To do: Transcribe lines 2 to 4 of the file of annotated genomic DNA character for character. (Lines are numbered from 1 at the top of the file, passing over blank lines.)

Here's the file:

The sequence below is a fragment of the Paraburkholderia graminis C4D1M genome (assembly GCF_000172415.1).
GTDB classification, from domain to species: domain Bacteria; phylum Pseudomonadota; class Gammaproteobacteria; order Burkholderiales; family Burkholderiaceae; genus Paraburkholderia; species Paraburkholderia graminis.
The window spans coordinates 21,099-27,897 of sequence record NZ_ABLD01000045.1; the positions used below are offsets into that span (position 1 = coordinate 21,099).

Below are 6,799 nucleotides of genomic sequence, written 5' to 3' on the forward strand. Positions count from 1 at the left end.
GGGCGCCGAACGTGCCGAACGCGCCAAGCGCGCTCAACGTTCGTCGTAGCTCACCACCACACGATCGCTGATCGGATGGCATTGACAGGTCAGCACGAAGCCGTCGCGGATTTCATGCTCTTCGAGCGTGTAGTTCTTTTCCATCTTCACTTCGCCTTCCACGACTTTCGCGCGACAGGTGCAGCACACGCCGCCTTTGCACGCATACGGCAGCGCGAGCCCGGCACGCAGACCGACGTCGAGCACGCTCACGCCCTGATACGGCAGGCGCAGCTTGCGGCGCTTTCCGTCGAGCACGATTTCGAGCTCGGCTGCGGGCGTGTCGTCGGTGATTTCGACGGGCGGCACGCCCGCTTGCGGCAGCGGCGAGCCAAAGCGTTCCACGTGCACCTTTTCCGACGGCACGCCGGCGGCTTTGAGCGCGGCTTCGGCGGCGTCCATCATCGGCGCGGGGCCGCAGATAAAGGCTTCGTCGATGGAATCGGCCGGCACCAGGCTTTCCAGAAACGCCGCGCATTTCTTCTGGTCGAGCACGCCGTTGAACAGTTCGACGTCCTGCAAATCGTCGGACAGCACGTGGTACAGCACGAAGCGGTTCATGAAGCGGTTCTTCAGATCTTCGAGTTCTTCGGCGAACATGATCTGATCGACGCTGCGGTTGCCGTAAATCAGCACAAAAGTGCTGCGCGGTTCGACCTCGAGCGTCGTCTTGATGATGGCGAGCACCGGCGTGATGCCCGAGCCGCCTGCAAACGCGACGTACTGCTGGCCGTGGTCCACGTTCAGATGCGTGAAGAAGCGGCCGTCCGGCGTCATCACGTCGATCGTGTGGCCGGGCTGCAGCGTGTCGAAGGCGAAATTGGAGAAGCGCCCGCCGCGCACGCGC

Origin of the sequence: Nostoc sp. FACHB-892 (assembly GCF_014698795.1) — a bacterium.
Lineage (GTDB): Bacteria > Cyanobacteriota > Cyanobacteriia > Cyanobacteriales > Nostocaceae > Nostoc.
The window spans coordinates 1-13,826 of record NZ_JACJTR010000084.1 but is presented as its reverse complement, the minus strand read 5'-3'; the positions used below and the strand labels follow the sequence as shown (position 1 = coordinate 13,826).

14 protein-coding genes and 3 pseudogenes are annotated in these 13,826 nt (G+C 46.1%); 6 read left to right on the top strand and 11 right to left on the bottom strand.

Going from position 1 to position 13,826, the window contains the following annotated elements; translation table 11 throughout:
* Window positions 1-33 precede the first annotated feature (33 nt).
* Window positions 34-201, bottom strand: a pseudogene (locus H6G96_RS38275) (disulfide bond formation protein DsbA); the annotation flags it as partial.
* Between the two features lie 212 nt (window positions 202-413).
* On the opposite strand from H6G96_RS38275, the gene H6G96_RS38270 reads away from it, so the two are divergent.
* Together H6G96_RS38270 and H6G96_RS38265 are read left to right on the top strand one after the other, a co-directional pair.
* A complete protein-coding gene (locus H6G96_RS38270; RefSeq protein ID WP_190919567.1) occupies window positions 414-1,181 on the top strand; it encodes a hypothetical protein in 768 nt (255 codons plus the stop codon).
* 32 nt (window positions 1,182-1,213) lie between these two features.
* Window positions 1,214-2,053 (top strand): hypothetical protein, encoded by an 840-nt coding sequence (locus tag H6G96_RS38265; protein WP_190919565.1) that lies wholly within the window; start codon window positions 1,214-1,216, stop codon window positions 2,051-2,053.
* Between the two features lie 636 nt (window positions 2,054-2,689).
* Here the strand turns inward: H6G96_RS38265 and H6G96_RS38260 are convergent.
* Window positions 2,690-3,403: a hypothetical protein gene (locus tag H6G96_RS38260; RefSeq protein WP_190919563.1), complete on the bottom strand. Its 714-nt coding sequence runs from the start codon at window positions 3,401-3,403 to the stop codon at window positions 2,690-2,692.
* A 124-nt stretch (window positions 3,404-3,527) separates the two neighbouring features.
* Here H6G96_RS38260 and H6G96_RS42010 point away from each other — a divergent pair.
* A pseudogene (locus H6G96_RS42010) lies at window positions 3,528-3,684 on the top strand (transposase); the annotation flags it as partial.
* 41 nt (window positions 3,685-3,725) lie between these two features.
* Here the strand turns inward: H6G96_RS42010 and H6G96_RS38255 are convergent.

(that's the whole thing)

GTDB classification, from domain to species: domain Bacteria; phylum Pseudomonadota; class Gammaproteobacteria; order Burkholderiales; family Burkholderiaceae; genus Paraburkholderia; species Paraburkholderia graminis.
The window spans coordinates 21,099-27,897 of sequence record NZ_ABLD01000045.1; the positions used below are offsets into that span (position 1 = coordinate 21,099).

Below are 6,799 nucleotides of genomic sequence, written 5' to 3' on the forward strand. Positions count from 1 at the left end.